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A posteriori error estimates for self-similar solutions to the Euler equations

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  • The main goal of this paper is to analyze a family of "simplest possible" initial data for which, as shown by numerical simulations, the incompressible Euler equations have multiple solutions. We take here a first step toward a rigorous validation of these numerical results. Namely, we consider the system of equations corresponding to a self-similar solution, restricted to a bounded domain with smooth boundary. Given an approximate solution obtained via a finite dimensional Galerkin method, we establish a posteriori error bounds on the distance between the numerical approximation and the exact solution having the same boundary data.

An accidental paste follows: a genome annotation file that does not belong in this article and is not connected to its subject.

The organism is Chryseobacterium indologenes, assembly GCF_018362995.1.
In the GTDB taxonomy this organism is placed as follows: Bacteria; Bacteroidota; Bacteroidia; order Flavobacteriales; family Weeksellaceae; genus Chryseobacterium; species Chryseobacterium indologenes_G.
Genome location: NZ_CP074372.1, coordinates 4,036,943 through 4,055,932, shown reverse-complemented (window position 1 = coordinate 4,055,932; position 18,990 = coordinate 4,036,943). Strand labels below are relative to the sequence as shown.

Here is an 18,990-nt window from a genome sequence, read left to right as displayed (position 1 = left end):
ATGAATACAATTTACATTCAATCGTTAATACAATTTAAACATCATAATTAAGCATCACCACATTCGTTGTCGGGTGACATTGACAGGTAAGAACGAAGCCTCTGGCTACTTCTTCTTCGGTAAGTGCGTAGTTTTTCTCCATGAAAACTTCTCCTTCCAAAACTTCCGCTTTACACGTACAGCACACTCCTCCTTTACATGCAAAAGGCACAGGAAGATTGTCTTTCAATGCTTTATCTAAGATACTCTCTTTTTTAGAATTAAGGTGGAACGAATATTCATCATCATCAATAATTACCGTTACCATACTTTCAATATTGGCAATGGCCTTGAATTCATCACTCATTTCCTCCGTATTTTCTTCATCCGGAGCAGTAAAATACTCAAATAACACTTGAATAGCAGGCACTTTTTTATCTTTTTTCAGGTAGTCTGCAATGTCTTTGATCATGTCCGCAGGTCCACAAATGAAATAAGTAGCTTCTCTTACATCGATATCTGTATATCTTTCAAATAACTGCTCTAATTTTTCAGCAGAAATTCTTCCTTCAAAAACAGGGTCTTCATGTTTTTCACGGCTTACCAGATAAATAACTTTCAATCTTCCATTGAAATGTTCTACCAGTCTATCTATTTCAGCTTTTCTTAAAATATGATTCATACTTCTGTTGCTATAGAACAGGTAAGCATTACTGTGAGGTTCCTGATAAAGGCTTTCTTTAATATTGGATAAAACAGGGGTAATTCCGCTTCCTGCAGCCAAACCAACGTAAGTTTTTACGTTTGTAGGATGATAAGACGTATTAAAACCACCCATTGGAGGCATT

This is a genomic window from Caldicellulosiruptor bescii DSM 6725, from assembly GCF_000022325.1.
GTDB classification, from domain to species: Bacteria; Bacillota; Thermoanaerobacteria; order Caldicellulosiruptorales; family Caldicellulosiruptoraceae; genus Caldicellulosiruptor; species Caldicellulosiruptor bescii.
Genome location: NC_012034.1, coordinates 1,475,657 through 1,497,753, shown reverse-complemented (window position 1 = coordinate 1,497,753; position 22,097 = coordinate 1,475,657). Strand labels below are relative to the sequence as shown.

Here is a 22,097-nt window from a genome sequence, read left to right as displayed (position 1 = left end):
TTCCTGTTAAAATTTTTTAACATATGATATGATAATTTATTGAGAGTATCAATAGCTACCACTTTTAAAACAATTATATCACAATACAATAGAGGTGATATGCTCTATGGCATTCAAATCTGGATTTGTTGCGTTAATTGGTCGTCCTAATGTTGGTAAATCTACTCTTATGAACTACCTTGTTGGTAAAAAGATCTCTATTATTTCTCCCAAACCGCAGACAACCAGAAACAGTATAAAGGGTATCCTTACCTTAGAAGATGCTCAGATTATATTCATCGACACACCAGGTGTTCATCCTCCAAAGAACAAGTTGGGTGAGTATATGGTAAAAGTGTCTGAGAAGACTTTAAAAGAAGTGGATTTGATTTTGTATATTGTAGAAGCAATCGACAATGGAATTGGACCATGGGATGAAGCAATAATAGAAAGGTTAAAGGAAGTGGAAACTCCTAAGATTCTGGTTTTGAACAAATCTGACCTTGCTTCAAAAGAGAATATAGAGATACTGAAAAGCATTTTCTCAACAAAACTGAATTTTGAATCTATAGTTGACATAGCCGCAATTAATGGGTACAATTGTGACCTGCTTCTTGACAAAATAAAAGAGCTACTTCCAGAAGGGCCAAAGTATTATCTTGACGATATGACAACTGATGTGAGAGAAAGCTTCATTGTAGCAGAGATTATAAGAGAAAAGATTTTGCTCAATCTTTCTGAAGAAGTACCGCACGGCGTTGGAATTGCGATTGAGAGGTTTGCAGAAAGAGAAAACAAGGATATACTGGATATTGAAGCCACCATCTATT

Mathematics Subject Classification: Primary: 35L60, 35Q31; Secondary: 35Q35.


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  • Figure 2.  The vorticity distribution at time $ t = 1 $, for a solution to (1.2) with initial vorticity $ \overline \omega_\varepsilon $

    Figure 3.  The vorticity distribution at time $ t = 1 $, for a solution to (1.2) with initial vorticity $ \overline\omega_\varepsilon^\dagger $

    Figure 1.  The supports of the initial vorticity considered in (1.3)-(1.5)

    Figure 4.  Decomposing the plane $ {\mathbb R}^2 = {\mathcal D}^\sharp\cup{\mathcal D}^\natural\cup{\mathcal D}^\flat $ into an outer, a middle, and an inner domain. Left: the case of a single spiraling vortex, as in Fig. 2. Right: the case of two spiraling vortices, as in Fig. 3

    Figure 5.  According to (A1), every characteristic starting at a point $ y\in \Sigma_1\cap {\rm Supp }(h) $ exits from the domain $ {\mathcal D} $ at some boundary point $ z = z(y)\in \Sigma_2 $, at a time $ T(y)\leq T^* $. The shaded region represents the subdomain $ {\mathcal D}^* $ in (2.10)

    Figure 6.  Computing the perturbed solution $ \Omega^\varepsilon(y) $ in (3.4), by estimating the change in the characteristic through $ y $

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